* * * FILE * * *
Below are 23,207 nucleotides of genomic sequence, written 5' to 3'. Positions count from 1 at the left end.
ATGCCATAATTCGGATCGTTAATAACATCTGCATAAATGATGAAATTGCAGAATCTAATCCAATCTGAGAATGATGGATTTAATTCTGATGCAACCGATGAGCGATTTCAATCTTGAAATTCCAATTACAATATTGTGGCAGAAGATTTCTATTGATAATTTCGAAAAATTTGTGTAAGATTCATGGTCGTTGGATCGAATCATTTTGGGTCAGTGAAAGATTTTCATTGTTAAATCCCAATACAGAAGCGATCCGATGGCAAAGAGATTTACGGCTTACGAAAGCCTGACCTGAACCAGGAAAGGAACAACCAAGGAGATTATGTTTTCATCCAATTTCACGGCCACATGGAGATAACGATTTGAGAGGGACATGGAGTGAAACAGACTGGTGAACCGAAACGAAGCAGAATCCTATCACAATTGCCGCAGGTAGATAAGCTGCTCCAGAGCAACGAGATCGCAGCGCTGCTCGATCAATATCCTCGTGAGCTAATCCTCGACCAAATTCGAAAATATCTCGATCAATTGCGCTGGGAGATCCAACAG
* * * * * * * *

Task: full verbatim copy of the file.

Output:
Below are 23,207 nucleotides of genomic sequence, written 5' to 3'. Positions count from 1 at the left end.
ATGCCATAATTCGGATCGTTAATAACATCTGCATAAATGATGAAATTGCAGAATCTAATCCAATCTGAGAATGATGGATTTAATTCTGATGCAACCGATGAGCGATTTCAATCTTGAAATTCCAATTACAATATTGTGGCAGAAGATTTCTATTGATAATTTCGAAAAATTTGTGTAAGATTCATGGTCGTTGGATCGAATCATTTTGGGTCAGTGAAAGATTTTCATTGTTAAATCCCAATACAGAAGCGATCCGATGGCAAAGAGATTTACGGCTTACGAAAGCCTGACCTGAACCAGGAAAGGAACAACCAAGGAGATTATGTTTTCATCCAATTTCACGGCCACATGGAGATAACGATTTGAGAGGGACATGGAGTGAAACAGACTGGTGAACCGAAACGAAGCAGAATCCTATCACAATTGCCGCAGGTAGATAAGCTGCTCCAGAGCAACGAGATCGCAGCGCTGCTCGATCAATATCCTCGTGAGCTAATCCTCGACCAAATTCGAAAATATCTCGATCAATTGCGCTGGGAGATCCAACAG